The popularity of television shows like Canadian Pickers and Treasure Hunters has done wonders for their business, he adds. “Ten years ago, antique stores were almost a dying thing where you didn’t even see them anymore,” says Clinton, who specializes in military antiques and collectibles.
Now, a whole new, younger generation is interested in antiques and their history. Men in their 20s come in looking for pocket watches and straight razors. Young women seek out antique jewelry and old-cut diamonds from a century ago to use for wedding rings.
The Becks also keep a database of local collectors interested in particular items so they can notify them when they find a particular piece. “We’re like a matchmaker for antiques,” says Clinton.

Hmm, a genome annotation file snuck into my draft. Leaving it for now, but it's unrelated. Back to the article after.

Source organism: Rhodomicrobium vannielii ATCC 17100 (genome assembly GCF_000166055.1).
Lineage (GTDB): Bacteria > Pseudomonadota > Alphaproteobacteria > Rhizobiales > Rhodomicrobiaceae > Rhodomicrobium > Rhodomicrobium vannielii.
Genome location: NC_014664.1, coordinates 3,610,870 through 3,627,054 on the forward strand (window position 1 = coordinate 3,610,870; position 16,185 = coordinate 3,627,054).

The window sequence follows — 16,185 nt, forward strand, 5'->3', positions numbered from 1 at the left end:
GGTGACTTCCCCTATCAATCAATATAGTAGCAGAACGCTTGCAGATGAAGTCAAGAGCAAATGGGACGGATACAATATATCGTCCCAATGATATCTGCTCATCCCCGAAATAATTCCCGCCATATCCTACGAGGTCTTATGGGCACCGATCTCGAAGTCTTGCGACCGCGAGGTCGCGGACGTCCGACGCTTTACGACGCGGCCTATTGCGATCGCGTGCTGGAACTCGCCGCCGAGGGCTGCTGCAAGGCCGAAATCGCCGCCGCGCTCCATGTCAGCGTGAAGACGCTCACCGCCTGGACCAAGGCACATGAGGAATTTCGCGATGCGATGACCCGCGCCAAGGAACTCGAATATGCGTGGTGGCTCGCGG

The store and lab is at 10447 124th St. For more information, go to beckgemlab.com.
For those of us without years of specialized training, Carla and Clinton Beck offer some advice:
– When shopping for jewelry on vacation, take along a small magnet. Real silver and gold are not magnetic and won’t stick to it. Carla says she’s seen lots of jewelry, particularly from Mexico, that purports to be sterling silver, but isn’t.
– Look at the jewelry’s construction, especially in places you aren’t supposed to see, like the backs of necklaces and the inside of rings. A good piece of jewelry will be free of pockmarks and dings, even in those spots.
– If you have family jewelry that’s of sentimental value but you don’t use or wear (like a cumbersome pocket watch or antique brooch), try mounting it in a shadow box alongside an old photo of the relative who owned it.